But they are only surface advances, cautions Kantor. Because the consequences of hate crimes are a lot more severe than they used to be, gays and lesbians are being hunted down and beaten up less frequently than they once were. But people are still full of hate, just more wary of punishment so more circumspect about how they express it. In this new edition, Kantor tells in harsh detail how and why people still fire off slurs like faggot and dyke, and threaten harm, from blowing up their homes to bashing in their heads. Kantor takes us across sites in America - from city streets to hospitals, schools, broadcast stations, and churches to police departments—showing how homophobia is still very much alive. While the problem may be less acute it is still chronic, and while it may not take as many lives, it ruins perhaps even more, he explains. Homophobia is a phenomenon that in significant respects parallels mental illness, adds the psychiatrist. Education alone will not stem the homophobic tide. We also need to uncover and treat the psychoneurotic dimension of homohatred. Yes, we can admire the changes in homophobia over the last decade, but we must not forget or ignore the fact that the human beings who create homophobia haven't changed that much even over the centuries.
This standout work delves into the history of reparative therapy, describes the findings of major research studies, and discusses outcome studies and ethical and moral considerations. Author Kantor identifies the serious harm that can result from reparative therapy, exposes the religious underpinnings of the process, and addresses the cognitive errors reparative therapy practitioners make while also recognizing some positive features of this mode of treatment. One section of the book is dedicated to discussing the therapeutic process itself, with a focus on therapeutic errors that are part of its fabric. Finally, the author identifies affirmative eclectic therapy—not reparative therapy—as an appropriate avenue for gays who feel they need help, with goals of resolving troubling aspects of their lives that may or may not be related to being homosexual, and of self-acceptance rather than self-mutation.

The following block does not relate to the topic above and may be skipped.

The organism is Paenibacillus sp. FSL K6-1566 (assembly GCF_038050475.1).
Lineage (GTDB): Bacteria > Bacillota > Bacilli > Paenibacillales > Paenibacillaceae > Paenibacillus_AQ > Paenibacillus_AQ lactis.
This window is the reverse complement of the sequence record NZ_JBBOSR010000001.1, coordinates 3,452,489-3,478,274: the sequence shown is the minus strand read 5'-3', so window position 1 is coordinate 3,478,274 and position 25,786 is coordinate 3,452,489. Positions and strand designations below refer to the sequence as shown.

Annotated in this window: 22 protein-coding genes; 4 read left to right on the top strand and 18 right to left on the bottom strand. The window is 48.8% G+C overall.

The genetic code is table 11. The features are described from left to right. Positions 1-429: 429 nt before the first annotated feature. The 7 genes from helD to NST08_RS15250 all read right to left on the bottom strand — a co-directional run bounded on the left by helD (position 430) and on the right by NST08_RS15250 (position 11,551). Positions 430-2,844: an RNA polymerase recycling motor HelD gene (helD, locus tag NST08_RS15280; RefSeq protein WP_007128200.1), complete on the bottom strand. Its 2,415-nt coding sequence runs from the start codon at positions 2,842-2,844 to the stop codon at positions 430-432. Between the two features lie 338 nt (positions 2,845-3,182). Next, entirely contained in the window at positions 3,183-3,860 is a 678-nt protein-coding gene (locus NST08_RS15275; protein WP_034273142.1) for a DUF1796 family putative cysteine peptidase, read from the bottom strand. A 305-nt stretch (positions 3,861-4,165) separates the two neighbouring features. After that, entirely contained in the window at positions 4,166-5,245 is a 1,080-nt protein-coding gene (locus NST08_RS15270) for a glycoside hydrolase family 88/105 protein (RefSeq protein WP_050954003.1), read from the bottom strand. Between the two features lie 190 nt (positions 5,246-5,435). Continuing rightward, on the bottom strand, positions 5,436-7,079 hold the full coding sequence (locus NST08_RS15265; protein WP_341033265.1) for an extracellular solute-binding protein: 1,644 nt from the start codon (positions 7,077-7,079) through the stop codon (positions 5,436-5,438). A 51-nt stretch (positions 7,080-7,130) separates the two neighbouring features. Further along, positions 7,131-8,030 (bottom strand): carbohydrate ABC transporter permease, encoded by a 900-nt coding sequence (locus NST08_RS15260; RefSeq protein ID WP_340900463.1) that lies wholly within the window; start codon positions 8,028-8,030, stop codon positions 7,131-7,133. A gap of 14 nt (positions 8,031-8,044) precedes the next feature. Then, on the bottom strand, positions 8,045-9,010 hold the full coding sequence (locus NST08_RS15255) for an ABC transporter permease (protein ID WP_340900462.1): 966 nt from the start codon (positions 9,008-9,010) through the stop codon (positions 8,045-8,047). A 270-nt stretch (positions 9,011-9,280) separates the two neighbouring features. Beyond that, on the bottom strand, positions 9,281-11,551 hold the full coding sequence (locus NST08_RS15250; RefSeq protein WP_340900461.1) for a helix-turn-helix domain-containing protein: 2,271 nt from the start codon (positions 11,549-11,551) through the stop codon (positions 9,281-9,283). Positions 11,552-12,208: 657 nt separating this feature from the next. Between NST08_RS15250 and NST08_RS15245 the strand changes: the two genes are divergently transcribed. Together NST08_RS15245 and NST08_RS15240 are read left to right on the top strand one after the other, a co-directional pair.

In this book, Martin Kantor, MD, presents information to defuse the many manifested symptoms of OCPD: anxiety, indecision, unreasonable perfectionism, and difficulty in compromising. His explanations and methods will give the hopeless succor, move the stalled forward, and foster interpersonal cooperation and flexibility in the stubborn, while simultaneously enhancing the OCPD individual's social performance thus increasing his or her chances for interpersonal, relational, and occupational success. Kantor also identifies the social manifestations of OCPD and describes how to move idiosyncratic, rigid bureaucracies toward accomplishing what should be their most important mission: helping those who are in need and seeking comfort.
In this insightful book, longtime psychiatrist Martin Kantor—who is himself a gay man and has been in a committed relationship for 27 years—documents the issues associated with coming out and the challenges of gay relationships, including friendship, marriage, "getting dumped," and sexuality, with unflinching and honest candor. He also addresses the emotional problems and pervasive sense of loneliness that frequently haunt gay men while examining subcultural issues which exist within the gay community, including ageism. Other topics include developing a gay lifestyle (being gay in a certain way), parental relationships, issues of midlife and aging, and therapy and self-help options for gay men who feel they need it.